Warren Miller: All About Lift Tickets And Inflation
While finishing up my autobiography, I decided to include some of my old cartoons from a book I published in the summer of 1947. It’s called “Are My Skis On Straight?” Two cartoons in particular pointed out rather clearly what inflation has done to skiing.
When Ward Baker and I walked through the Challenger Inn lobby the first time, we never paid more than $2.50 to ride a chairlift in Utah or California and never more than $2 to ride a rope tow anywhere.
Imagine our surprise when we saw the chairlift rates posted on the bulletin board as follows: single ride $3; all day, $4; three-day pass, $11; one-week pass, $22.50; one-month pass, $75; full season pass, $150.
But Sun Valley, at that time, was undeniably the best in the world and worth it.
There is no need to quote the rates of chairlifts and gondolas today because most people I know who ski already have looked up this season’s price on the Internet. I have not checked them yet myself, but the last time I looked, most major ski resorts charged over $100 per day. However, Colorado for example, has a package where you can buy a season pass for about $360 that included Breckenridge, Keystone, Vail, Arapahoe Basin, as well as numerous other resorts in California.
For a person who really skis a lot, this is an incredible bargain because it would be possible to ski 180 days at these resorts for $2 per day. Of course that $2 a day does not include your accommodations or groceries or extracurricular activities or the latest and greatest ski equipment you might be able to wear out in two years if you ski that 180 days each year.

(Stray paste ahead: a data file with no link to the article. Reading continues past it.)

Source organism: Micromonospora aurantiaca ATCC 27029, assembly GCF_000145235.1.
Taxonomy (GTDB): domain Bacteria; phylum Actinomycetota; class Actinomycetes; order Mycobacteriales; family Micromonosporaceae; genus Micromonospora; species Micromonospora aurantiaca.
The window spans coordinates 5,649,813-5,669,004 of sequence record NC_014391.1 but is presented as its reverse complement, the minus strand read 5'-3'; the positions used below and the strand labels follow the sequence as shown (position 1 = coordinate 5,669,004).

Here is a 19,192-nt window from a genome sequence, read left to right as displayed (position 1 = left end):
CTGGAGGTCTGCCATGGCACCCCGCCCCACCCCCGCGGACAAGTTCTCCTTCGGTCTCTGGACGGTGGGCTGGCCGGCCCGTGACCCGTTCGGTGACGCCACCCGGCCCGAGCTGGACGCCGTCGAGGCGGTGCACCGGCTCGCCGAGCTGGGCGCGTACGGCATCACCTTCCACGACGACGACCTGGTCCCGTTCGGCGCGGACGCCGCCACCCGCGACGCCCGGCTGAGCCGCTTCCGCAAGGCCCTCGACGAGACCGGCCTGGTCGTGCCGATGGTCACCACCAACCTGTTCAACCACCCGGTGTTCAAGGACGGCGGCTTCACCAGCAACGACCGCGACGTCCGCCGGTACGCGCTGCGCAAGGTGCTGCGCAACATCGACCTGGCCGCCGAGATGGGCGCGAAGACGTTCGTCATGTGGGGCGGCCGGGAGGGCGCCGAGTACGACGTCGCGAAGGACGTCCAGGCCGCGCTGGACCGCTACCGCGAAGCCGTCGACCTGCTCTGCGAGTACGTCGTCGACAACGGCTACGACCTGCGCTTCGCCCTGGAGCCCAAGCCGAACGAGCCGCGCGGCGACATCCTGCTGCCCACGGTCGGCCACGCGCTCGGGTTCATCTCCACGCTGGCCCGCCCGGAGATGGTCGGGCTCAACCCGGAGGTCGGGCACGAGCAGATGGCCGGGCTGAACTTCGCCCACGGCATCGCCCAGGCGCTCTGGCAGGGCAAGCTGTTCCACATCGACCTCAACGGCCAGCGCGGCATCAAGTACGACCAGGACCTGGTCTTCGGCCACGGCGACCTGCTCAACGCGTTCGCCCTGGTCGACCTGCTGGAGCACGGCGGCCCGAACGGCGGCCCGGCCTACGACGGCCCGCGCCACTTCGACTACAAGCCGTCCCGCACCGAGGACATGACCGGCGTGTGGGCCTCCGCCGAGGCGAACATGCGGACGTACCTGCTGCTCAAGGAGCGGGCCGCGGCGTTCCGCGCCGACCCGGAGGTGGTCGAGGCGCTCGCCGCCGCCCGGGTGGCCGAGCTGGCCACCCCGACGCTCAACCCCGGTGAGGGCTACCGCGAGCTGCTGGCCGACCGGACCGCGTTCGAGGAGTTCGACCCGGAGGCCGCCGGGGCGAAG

Going back to my cartoon book, the luncheon menu was a real shocker to Ward and me in January of 1947. This, of course, was four or five years before the invention of McDonald hamburgers for 15 cents. The price for a hamburger was 75 cents and a cheeseburger was a $1. Coffee was 25 cents and a pot of tea was 35 cents.
Tea was the drink of choice for us because we could get several cups of hot tea out of one teabag that worked well with our peanut butter sandwiches we brought along in a rucksack.
My wife Laurie gives me a bad time when I talk about the cost of stuff. However, there is a definite trade-off of time for money and in those days exchange rate was completely different than it is today.
Most ski areas have filled jobs needed for this winter, but when the Sun Valley Lodge was built in the middle of a cow field, the only people who lived there were ranchers. There were no employees available in the Wood River Valley where it was built, so Averell Harriman who owned the Union Pacific Railroad headquartered in Omaha, Nebraska, offered the following job opportunities: a round-trip ticket on their train from Omaha, Nebraska, to Ketchum, Idaho, room and board, and $125 a month.
The jobs ranged from washing dishes in the kitchen to mopping floors or any job you can imagine at a brand-new ski resort. A lot of the people that applied and received the free train ticket to Sun Valley never used their free return ticket to Omaha. They settled in Ketchum, Idaho and raised families. Some of their grandchildren are already old enough to have children of their own and still live there.